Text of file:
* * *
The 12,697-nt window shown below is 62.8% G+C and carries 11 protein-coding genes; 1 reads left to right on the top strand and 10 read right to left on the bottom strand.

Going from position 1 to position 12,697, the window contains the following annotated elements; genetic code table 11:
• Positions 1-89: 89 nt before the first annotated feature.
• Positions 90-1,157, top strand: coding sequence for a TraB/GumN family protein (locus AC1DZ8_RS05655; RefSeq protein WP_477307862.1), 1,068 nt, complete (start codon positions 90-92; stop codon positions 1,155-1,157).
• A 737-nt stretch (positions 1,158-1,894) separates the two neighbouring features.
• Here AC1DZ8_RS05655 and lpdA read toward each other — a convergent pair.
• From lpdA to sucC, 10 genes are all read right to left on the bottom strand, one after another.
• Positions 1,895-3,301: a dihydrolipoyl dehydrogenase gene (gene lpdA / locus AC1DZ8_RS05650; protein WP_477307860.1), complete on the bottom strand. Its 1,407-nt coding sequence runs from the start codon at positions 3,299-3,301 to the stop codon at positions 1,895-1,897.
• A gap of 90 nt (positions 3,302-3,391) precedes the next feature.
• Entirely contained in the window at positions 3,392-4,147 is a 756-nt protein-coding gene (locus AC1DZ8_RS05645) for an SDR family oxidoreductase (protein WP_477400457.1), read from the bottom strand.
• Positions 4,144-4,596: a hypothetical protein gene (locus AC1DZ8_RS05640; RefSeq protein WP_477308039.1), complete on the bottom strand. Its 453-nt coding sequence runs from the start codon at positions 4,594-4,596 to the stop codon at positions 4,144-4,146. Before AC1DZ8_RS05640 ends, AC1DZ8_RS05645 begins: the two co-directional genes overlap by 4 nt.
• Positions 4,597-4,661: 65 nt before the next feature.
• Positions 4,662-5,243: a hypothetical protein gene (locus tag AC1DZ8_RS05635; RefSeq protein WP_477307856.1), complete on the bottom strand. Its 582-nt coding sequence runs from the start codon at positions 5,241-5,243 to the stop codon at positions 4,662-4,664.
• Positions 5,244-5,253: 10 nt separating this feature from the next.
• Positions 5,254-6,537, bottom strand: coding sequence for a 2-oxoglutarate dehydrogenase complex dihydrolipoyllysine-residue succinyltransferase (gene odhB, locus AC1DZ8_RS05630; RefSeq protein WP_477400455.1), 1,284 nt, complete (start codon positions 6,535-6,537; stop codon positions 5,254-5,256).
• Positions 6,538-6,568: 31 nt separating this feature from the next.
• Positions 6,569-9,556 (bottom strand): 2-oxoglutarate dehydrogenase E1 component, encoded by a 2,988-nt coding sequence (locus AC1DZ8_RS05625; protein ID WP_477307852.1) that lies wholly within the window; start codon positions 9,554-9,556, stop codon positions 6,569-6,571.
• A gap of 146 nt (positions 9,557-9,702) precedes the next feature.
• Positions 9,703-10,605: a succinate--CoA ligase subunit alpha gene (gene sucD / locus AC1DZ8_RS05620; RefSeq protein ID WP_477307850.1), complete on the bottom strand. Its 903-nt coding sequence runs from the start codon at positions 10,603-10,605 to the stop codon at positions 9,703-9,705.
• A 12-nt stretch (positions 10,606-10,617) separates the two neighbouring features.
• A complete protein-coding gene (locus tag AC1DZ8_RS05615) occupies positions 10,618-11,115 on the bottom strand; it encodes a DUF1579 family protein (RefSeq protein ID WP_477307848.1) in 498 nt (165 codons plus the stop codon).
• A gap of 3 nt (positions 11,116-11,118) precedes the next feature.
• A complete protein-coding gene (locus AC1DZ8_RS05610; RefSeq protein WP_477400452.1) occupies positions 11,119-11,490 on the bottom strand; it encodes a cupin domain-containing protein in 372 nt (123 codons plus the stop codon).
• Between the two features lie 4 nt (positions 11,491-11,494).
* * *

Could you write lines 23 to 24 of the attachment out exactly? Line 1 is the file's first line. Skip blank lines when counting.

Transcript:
• A complete protein-coding gene (locus AC1DZ8_RS05610; RefSeq protein WP_477400452.1) occupies positions 11,119-11,490 on the bottom strand; it encodes a cupin domain-containing protein in 372 nt (123 codons plus the stop codon).
• Between the two features lie 4 nt (positions 11,491-11,494).